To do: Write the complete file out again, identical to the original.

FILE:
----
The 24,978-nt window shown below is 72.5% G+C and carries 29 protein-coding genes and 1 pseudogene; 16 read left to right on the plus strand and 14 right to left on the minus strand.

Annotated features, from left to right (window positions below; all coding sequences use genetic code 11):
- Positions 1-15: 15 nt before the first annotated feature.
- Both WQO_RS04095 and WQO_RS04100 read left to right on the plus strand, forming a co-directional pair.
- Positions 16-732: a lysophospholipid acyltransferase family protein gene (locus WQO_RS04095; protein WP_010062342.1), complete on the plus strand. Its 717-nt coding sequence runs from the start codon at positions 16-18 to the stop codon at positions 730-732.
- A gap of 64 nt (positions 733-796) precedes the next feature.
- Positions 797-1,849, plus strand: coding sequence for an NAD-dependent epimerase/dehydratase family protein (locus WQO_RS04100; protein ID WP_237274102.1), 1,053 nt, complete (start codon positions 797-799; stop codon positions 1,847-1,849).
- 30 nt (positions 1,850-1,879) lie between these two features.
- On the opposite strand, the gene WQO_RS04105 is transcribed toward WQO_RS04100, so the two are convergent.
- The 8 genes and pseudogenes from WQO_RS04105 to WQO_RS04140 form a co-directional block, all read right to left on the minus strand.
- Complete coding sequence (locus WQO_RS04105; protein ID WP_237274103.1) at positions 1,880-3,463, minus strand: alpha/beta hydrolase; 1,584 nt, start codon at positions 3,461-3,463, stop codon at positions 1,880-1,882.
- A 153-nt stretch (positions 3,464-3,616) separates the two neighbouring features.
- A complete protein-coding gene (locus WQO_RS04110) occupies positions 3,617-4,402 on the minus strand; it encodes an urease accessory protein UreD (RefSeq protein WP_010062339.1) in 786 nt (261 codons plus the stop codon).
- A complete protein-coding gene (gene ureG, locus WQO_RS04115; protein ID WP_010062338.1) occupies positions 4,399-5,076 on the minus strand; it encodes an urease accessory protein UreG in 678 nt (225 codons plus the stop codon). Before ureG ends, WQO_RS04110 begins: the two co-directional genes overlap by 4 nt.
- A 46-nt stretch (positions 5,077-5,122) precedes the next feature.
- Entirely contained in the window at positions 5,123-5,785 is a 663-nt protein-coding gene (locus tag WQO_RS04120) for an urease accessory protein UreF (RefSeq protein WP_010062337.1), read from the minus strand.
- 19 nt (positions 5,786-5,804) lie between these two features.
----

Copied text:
The 24,978-nt window shown below is 72.5% G+C and carries 29 protein-coding genes and 1 pseudogene; 16 read left to right on the plus strand and 14 right to left on the minus strand.

Annotated features, from left to right (window positions below; all coding sequences use genetic code 11):
- Positions 1-15: 15 nt before the first annotated feature.
- Both WQO_RS04095 and WQO_RS04100 read left to right on the plus strand, forming a co-directional pair.
- Positions 16-732: a lysophospholipid acyltransferase family protein gene (locus WQO_RS04095; protein WP_010062342.1), complete on the plus strand. Its 717-nt coding sequence runs from the start codon at positions 16-18 to the stop codon at positions 730-732.
- A gap of 64 nt (positions 733-796) precedes the next feature.
- Positions 797-1,849, plus strand: coding sequence for an NAD-dependent epimerase/dehydratase family protein (locus WQO_RS04100; protein ID WP_237274102.1), 1,053 nt, complete (start codon positions 797-799; stop codon positions 1,847-1,849).
- 30 nt (positions 1,850-1,879) lie between these two features.
- On the opposite strand, the gene WQO_RS04105 is transcribed toward WQO_RS04100, so the two are convergent.
- The 8 genes and pseudogenes from WQO_RS04105 to WQO_RS04140 form a co-directional block, all read right to left on the minus strand.
- Complete coding sequence (locus WQO_RS04105; protein ID WP_237274103.1) at positions 1,880-3,463, minus strand: alpha/beta hydrolase; 1,584 nt, start codon at positions 3,461-3,463, stop codon at positions 1,880-1,882.
- A 153-nt stretch (positions 3,464-3,616) separates the two neighbouring features.
- A complete protein-coding gene (locus WQO_RS04110) occupies positions 3,617-4,402 on the minus strand; it encodes an urease accessory protein UreD (RefSeq protein WP_010062339.1) in 786 nt (261 codons plus the stop codon).
- A complete protein-coding gene (gene ureG, locus WQO_RS04115; protein ID WP_010062338.1) occupies positions 4,399-5,076 on the minus strand; it encodes an urease accessory protein UreG in 678 nt (225 codons plus the stop codon). Before ureG ends, WQO_RS04110 begins: the two co-directional genes overlap by 4 nt.
- A 46-nt stretch (positions 5,077-5,122) precedes the next feature.
- Entirely contained in the window at positions 5,123-5,785 is a 663-nt protein-coding gene (locus tag WQO_RS04120) for an urease accessory protein UreF (RefSeq protein WP_010062337.1), read from the minus strand.
- 19 nt (positions 5,786-5,804) lie between these two features.